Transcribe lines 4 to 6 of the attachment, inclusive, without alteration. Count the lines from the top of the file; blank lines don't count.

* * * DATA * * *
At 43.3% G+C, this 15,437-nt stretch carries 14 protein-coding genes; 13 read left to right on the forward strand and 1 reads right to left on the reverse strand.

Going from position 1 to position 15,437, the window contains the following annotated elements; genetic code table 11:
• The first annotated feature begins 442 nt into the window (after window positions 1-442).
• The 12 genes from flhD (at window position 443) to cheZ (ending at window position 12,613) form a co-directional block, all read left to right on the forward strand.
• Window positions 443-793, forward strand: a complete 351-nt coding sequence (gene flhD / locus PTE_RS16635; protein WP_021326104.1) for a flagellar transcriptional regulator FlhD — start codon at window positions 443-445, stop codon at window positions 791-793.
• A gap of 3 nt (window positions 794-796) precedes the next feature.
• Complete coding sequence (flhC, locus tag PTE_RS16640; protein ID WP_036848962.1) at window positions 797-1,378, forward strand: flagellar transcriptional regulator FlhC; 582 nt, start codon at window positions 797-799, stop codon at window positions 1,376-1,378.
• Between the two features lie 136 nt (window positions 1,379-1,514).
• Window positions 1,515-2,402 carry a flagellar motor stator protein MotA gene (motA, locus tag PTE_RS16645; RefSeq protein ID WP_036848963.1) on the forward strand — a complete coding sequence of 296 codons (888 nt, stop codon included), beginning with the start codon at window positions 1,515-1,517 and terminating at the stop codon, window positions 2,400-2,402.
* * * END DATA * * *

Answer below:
• The 12 genes from flhD (at window position 443) to cheZ (ending at window position 12,613) form a co-directional block, all read left to right on the forward strand.
• Window positions 443-793, forward strand: a complete 351-nt coding sequence (gene flhD / locus PTE_RS16635; protein WP_021326104.1) for a flagellar transcriptional regulator FlhD — start codon at window positions 443-445, stop codon at window positions 791-793.
• A gap of 3 nt (window positions 794-796) precedes the next feature.